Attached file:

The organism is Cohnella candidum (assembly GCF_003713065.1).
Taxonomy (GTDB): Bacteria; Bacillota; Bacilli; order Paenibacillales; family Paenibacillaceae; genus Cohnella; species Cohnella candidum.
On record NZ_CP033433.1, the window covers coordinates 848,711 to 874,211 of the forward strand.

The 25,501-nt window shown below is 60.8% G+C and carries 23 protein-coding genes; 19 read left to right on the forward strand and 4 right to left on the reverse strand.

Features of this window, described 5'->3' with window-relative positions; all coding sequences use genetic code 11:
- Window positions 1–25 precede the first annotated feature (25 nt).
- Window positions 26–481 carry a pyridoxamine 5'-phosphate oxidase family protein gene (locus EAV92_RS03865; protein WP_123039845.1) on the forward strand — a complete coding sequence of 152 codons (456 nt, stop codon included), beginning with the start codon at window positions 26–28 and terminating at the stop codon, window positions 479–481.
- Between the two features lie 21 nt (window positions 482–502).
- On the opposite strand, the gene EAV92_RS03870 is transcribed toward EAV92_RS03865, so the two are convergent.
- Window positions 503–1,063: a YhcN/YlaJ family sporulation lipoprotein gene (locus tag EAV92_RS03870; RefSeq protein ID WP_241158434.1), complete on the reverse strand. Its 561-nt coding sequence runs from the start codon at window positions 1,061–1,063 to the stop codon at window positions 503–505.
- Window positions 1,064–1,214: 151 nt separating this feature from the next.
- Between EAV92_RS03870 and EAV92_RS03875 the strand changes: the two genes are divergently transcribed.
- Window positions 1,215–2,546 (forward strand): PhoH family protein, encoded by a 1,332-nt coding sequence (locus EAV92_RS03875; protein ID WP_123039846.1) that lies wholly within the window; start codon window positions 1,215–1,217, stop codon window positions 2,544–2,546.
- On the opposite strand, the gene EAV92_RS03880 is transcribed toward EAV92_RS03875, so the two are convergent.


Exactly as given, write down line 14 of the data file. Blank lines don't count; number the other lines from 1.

- On the opposite strand, the gene EAV92_RS03880 is transcribed toward EAV92_RS03875, so the two are convergent.